"But how helpful would these methods be in predicting price movements if 'everyone' has access to them? Here the verdict is pretty unclear. What happens depends upon the decisions made by everyone in the system. If, for example, everyone has a system that says the market is going up and acts on that prediction, then the market goes up and they gain confidence in their predictors. So, are these predictors any good or not?"

What is the moral to the story of the bankrupt econometrician? Fisher was not the first genius to die in debt. Mozart wound up in a pauper's grave. Thomas Jefferson's personal library was auctioned in order to pay his creditors. While he was alive, Fisher endured plenty of ridicule from laughing skeptics: "Physician, cure thyself," they said.

Although it was not the case until 250 years ago, mathematicians generally believe in the separation of mathematics and morals. They turn experience into definitions. Responding to the question just posed, they might answer, following Richard von Mises, that "random" means that any expert who claims to have a system might very well lose his shirt in betting against the Universe. Or, following Martin-Lof, Kolmogoroff, and Chaitin, the actual play of the market is the least complex description of itself that is possible.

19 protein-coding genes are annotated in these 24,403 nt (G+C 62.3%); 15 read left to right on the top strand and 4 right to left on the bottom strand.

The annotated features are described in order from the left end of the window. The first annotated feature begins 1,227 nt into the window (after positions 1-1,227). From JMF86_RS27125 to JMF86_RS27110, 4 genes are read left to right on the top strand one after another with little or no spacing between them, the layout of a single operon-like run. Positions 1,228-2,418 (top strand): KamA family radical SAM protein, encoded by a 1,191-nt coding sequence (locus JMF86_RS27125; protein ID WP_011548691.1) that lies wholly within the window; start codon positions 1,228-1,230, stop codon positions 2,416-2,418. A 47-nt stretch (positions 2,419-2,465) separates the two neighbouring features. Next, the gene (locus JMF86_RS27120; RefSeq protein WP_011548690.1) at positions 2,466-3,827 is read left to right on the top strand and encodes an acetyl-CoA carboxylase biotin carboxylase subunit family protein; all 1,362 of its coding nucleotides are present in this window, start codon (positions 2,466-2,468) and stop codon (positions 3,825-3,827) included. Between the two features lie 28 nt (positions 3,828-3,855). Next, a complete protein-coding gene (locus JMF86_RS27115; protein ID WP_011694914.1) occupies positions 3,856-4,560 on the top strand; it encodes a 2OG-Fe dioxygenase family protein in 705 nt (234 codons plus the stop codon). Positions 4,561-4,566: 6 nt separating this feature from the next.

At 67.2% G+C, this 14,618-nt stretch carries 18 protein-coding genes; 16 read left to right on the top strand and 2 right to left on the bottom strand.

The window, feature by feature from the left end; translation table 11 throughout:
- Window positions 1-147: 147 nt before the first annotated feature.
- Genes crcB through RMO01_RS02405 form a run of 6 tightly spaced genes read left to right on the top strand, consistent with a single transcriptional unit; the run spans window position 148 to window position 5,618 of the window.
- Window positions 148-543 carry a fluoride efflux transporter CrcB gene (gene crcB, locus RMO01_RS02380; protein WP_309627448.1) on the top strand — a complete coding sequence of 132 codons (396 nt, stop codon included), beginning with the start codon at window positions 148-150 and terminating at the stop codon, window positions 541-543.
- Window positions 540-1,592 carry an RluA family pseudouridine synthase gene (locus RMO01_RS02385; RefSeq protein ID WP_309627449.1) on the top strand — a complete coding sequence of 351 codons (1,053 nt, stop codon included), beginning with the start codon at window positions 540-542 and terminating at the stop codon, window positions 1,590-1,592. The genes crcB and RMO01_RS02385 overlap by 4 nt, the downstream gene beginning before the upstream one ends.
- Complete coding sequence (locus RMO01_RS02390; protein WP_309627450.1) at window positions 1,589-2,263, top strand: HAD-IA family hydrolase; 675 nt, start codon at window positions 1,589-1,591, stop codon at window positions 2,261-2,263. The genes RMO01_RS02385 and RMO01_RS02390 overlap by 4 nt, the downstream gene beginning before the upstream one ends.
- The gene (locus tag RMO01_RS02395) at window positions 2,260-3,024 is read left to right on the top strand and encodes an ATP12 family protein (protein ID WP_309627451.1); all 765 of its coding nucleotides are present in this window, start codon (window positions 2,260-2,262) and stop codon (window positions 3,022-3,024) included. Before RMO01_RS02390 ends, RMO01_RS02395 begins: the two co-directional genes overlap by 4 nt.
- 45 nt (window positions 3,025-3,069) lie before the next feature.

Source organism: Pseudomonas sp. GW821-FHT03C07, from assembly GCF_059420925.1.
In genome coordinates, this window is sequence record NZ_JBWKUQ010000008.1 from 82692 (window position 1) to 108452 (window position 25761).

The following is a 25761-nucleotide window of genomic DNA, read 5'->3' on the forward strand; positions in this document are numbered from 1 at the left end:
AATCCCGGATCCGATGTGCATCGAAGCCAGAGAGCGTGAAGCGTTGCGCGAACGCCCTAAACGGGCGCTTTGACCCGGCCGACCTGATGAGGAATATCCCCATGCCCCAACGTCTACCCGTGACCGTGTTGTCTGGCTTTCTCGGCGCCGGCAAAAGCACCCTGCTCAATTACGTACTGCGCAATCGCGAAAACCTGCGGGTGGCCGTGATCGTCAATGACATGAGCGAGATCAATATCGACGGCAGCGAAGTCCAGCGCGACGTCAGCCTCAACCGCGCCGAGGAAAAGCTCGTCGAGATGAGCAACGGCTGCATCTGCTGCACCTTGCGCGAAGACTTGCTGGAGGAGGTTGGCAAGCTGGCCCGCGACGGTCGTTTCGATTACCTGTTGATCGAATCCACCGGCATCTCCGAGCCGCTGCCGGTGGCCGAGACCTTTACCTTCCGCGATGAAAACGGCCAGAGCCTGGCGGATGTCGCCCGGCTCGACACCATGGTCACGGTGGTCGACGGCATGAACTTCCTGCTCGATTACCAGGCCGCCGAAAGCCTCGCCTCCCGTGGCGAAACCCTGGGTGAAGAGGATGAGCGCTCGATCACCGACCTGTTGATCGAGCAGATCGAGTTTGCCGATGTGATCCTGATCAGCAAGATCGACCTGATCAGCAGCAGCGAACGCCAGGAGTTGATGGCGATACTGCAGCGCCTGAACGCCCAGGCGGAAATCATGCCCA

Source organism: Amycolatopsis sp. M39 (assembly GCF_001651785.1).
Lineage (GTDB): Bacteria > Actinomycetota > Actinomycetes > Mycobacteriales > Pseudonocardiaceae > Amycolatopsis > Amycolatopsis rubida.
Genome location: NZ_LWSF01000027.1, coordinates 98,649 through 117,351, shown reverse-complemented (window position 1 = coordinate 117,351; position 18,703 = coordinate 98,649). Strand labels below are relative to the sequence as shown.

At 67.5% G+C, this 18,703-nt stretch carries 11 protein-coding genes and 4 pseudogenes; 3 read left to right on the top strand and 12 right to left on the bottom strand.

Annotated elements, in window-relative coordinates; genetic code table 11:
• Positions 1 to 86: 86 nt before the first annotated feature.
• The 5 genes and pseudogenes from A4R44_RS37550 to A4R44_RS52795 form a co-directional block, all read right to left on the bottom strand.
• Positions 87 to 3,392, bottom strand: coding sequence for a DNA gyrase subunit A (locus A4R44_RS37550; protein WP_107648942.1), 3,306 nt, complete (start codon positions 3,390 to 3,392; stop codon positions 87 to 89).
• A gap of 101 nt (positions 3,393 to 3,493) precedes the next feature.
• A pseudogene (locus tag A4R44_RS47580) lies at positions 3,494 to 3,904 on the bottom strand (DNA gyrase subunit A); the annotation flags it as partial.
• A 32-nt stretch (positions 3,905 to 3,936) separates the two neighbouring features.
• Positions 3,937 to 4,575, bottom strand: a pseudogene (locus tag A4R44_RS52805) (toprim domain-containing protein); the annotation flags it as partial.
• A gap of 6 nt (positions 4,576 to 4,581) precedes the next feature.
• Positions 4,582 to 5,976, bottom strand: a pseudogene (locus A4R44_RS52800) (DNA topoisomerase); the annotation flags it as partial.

And with these high-flown, existential, and inconclusive observations, I leave to SIAM News subscribers the pleasure of reading the full and fascinating story of Irving Fisher in Robert Allen's wonderful book.

Philip J. Davis, professor emeritus of applied mathematics at Brown University, is an independent writer, scholar, and lecturer. He lives in Providence, Rhode Island, and can be reached at

Reprinted from SIAM News
Volume 27-9, November 1994
(C) 1994 by the Society for Industrial and Applied Mathematics
All rights reserved.